This chapter essentially makes a non-elusive attempt in quest of ‘I’ (Intelligence) in ‘AI’ (Artificial Intelligence). In the year 1950, Alan Turing proposed “the imitation game” which was a gaming problem to make a very fundamental question — “can a machine think?”. The said article of Turing did not provide any tool to measure intelligence but produced a philosophical argument on the issue of intelligence. In 1950, Claude Shannon published a landmark paper on computer chess and rang the bell of the computer era. Over the past decades, there have been huge attempts to define and measure intelligence across the fields of cognitive psychology and AI. We critically appreciate these definitions and evaluation approaches in quest of intelligence, which can mimic the cognitive abilities of human intelligence. We arrive at the Cattell-Horn-Carroll (C–H–C) concept, which is a three-stratum theory for intelligence. The C–H–C theory of intelligence can be crudely approximated by deep meta-learning approach to integrate the representation power of deep learning into meta-learning. Thus we can combine crystallized intelligence with fluid intelligence, as they complement each other for robust learning, reasoning, and problem-solving in a generalized setup which can be a benchmark for flexible AI and eventually general AI. In far-reaching future to search for human-like intelligence in general AI, we may explore neuromorphic computing which is essentially based on biological neurons.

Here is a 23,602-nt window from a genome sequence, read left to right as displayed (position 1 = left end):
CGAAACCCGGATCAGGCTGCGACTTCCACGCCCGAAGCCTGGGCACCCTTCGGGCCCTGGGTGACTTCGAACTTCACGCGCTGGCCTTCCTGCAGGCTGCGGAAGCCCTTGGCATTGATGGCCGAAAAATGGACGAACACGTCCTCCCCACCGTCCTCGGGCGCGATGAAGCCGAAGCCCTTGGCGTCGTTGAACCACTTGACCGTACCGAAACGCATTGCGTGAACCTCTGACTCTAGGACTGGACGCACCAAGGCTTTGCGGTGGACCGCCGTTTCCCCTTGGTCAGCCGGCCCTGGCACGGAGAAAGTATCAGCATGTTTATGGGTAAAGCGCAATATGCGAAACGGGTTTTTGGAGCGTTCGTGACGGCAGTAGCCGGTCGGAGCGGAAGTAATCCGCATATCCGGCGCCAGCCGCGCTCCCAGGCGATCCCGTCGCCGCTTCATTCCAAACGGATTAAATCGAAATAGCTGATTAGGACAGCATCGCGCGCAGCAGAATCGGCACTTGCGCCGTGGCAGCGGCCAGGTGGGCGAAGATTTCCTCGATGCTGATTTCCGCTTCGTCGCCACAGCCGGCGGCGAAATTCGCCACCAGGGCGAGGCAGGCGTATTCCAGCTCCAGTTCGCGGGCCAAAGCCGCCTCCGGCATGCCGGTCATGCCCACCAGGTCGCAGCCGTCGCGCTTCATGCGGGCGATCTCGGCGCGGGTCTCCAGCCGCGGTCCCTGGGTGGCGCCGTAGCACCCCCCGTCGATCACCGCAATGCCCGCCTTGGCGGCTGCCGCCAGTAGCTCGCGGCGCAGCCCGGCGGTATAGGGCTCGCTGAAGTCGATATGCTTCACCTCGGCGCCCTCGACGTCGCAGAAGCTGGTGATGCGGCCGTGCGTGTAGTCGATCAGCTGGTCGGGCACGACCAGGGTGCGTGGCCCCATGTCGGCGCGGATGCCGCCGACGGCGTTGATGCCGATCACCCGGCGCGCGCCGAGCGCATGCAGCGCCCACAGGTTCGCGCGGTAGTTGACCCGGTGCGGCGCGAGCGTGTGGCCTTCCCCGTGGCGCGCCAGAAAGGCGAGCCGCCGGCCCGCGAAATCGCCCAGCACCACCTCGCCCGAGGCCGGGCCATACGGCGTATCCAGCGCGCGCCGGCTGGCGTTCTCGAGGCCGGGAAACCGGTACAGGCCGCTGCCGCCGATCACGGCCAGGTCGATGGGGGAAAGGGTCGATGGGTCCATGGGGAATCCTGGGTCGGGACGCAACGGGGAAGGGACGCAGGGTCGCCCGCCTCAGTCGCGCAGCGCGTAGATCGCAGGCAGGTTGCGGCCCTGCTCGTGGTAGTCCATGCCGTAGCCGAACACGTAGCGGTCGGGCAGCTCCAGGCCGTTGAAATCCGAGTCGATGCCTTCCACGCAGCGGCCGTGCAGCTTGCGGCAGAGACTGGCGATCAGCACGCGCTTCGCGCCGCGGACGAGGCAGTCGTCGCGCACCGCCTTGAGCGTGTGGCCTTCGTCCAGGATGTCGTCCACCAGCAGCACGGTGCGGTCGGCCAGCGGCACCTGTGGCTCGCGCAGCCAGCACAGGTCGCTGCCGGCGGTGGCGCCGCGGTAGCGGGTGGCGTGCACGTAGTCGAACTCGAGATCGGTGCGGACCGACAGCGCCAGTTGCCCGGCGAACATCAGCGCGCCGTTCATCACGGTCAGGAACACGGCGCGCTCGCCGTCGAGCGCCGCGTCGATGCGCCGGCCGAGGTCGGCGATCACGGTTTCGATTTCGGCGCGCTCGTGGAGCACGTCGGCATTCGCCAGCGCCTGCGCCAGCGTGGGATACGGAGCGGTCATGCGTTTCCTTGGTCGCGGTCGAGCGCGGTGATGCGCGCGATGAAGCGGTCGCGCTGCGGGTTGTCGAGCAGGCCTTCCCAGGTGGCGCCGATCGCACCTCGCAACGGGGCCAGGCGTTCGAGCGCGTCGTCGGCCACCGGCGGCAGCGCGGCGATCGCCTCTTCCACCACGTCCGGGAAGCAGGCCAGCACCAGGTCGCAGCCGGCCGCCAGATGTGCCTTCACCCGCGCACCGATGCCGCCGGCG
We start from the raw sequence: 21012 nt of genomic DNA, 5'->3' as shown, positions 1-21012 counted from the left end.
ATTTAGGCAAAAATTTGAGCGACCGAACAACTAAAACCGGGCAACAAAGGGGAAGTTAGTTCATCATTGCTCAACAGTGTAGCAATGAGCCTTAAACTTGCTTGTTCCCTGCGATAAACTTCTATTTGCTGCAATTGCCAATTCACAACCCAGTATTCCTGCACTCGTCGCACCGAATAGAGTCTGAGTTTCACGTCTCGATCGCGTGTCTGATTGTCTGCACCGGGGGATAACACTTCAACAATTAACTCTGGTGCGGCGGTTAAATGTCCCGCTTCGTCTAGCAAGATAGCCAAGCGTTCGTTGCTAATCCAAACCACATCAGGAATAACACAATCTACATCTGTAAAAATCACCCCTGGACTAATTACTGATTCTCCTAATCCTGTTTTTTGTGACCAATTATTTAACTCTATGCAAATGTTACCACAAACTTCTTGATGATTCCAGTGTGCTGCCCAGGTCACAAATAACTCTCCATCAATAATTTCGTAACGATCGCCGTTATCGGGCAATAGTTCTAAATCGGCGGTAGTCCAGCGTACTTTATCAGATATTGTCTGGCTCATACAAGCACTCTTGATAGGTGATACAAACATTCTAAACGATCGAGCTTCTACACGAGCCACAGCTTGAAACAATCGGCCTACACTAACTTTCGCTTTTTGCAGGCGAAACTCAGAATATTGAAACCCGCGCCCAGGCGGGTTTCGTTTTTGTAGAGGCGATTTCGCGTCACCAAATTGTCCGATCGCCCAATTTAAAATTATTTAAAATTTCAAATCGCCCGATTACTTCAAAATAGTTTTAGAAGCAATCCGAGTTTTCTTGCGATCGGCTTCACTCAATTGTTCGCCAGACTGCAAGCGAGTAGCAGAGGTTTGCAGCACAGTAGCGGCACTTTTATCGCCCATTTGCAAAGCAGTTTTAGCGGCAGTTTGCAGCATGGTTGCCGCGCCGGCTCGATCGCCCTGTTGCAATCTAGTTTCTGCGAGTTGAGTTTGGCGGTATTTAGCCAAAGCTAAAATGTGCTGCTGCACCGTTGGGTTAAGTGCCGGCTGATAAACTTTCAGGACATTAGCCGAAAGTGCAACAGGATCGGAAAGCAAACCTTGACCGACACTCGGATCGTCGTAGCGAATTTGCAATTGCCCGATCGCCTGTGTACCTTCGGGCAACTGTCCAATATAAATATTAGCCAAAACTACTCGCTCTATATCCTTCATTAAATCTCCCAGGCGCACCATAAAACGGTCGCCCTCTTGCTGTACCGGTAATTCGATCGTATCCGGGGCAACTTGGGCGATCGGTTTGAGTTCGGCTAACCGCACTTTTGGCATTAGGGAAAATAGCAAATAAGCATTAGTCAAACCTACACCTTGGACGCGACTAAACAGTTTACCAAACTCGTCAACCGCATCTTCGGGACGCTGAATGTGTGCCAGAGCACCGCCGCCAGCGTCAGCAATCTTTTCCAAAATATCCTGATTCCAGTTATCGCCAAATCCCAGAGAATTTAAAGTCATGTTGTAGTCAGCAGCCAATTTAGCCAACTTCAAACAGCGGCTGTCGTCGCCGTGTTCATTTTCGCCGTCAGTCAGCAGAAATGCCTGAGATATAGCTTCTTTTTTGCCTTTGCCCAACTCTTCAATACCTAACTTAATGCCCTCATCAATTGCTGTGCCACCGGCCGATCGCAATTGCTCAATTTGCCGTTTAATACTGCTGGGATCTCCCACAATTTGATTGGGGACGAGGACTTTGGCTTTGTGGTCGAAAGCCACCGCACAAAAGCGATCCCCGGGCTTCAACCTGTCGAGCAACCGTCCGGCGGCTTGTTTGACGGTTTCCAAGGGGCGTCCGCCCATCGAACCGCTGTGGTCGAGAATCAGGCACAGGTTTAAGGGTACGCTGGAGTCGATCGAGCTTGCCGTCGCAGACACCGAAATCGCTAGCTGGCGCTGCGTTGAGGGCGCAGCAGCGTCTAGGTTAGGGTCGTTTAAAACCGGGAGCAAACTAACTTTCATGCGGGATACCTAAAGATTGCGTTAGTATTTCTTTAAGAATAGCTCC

Part of the book: Artificial Intelligence